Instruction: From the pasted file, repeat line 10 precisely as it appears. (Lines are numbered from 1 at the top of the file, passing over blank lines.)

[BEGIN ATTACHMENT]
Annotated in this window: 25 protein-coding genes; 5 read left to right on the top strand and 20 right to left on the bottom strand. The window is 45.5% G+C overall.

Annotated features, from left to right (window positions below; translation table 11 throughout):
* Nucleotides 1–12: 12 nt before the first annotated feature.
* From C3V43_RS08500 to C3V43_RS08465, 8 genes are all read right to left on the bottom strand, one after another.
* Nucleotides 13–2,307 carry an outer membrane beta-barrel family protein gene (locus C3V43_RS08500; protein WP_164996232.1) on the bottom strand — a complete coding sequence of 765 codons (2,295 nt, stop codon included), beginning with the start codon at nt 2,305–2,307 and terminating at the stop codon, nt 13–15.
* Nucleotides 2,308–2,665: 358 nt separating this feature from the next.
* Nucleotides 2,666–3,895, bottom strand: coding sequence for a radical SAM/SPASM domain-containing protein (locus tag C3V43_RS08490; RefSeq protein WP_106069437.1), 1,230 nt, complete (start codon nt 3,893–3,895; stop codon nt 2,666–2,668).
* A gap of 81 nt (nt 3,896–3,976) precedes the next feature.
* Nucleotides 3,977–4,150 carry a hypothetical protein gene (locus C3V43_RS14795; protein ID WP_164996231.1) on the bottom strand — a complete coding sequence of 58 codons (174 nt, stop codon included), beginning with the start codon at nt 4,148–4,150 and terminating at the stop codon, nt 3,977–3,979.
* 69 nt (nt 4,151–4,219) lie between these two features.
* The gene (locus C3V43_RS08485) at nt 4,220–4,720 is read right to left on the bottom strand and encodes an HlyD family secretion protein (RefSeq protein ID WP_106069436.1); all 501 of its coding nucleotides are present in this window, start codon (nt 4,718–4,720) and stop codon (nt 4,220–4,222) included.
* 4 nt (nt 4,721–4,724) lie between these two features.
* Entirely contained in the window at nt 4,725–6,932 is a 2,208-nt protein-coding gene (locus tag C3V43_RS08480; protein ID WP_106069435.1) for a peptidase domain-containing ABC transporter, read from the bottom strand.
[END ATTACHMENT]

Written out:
* 69 nt (nt 4,151–4,219) lie between these two features.